Within a Couchbase cluster, you have replica data which is a copy of an item at another node. After you write an item to Couchbase Server, it makes a copy of this data from the RAM of one node to another node. Distribution of replica data is handled in the same way as active data; portions of replica data will be distributed around the Couchbase cluster onto different nodes to prevent a single point of failure. Each node in a cluster will have replica data and active data; replica data is the copy of data from another node while active data is data that had been written by a client on that node.
Replication of data between nodes is entirely peer-to-peer based; information will be replicated directly between nodes in the cluster. There is no topology, hierarchy or master-slave relationship between nodes in a cluster. When a client writes to a node in the cluster, Couchbase Server stores the data on that node and then distributes the data to one or more nodes within a cluster. The following shows two different nodes in a Couchbase cluster, and illustrates how two nodes can store replica data for one another:
When a client application writes data to a node, that data will be placed in a replication queue and then a copy will be sent to another node. The replicated data will be available in RAM on the second node and will be placed in a disk write queue to be stored on disk at the second node.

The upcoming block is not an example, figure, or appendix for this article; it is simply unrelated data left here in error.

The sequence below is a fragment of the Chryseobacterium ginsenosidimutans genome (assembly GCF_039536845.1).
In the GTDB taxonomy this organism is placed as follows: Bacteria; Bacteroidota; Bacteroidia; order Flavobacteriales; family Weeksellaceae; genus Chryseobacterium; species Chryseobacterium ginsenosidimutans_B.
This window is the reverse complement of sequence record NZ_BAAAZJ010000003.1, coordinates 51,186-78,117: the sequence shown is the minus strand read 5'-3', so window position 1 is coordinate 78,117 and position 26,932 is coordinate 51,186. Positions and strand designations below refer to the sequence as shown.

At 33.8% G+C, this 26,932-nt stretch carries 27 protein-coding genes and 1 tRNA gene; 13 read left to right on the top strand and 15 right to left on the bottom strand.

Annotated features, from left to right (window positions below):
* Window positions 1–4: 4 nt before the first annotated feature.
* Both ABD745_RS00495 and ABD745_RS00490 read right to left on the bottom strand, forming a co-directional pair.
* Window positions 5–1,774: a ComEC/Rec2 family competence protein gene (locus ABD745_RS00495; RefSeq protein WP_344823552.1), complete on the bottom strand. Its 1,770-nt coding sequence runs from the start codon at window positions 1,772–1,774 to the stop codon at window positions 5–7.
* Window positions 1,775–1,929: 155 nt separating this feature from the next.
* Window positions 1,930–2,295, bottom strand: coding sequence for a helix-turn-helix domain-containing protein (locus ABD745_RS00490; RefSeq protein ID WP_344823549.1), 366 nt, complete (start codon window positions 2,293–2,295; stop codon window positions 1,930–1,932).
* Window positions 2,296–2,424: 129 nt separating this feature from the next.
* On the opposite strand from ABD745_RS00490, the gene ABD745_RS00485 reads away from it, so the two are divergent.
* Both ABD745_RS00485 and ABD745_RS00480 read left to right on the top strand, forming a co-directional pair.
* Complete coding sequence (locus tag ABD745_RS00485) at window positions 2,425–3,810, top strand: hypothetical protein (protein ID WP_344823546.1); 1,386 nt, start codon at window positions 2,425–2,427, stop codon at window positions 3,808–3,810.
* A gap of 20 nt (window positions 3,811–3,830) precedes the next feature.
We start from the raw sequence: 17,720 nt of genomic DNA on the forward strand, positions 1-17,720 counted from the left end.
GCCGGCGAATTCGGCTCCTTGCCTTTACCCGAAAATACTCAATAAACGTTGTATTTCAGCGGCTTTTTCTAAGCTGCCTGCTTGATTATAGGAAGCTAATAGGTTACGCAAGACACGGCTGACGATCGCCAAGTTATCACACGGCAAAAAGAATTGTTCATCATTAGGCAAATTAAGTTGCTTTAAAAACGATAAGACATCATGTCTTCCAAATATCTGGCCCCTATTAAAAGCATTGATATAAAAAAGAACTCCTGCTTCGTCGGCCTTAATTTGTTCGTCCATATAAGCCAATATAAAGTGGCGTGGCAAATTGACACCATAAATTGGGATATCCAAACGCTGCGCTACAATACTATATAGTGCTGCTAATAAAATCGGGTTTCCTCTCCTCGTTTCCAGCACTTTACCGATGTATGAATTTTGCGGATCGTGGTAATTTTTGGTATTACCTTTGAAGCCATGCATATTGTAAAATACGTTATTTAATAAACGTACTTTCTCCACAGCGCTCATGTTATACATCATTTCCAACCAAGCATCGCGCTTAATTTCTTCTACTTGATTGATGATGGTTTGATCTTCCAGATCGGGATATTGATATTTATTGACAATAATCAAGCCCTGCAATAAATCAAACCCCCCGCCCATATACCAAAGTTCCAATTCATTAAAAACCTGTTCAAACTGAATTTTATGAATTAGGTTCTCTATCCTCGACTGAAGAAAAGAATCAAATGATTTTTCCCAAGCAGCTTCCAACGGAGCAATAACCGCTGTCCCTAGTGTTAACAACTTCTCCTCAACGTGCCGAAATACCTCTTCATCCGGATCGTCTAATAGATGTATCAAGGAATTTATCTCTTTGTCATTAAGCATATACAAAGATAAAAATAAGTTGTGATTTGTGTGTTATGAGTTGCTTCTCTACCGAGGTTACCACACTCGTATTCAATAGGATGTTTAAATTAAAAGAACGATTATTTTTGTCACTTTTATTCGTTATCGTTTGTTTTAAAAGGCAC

Notice that a second node will also simultaneously handle both replica data and incoming writes from a client. The second node will put both replica data and incoming writes into a disk write queue. If there are too many items in the disk write queue, this second node can send a backoff message to the first node. The first node will then reduce the rate at which it sends items to the second node for replication. This can sometimes be necessary if the second node is already handling a large volume of writes from a client application. For information about changing this setting, see Section 7.6.2, “Changing Disk Write Queue Quotas”.
If multiple changes occur to the same document waiting to be replicated, Couchbase Server is able to de-duplicate, or 'de-dup' the item; this means for the sake of efficiency, it will only send the latest version of a document to the second node.
If the first node fails in the system the replicated data is still available at the second node. Couchbase can serve replica data from the second node nearly instantaneously because the second node already has a copy of the data in RAM; there is no need for the data to be copied over from the failed node or to be fetched from disk. Once replica data is enabled at the second node, Couchbase Server updates a map indicating where the data should be retrieved, and the server shares this information with client applications. Client applications can then get the replica data from the functioning node. For more information about node failure and failover, see Section 5.5, “Failing Over Nodes”.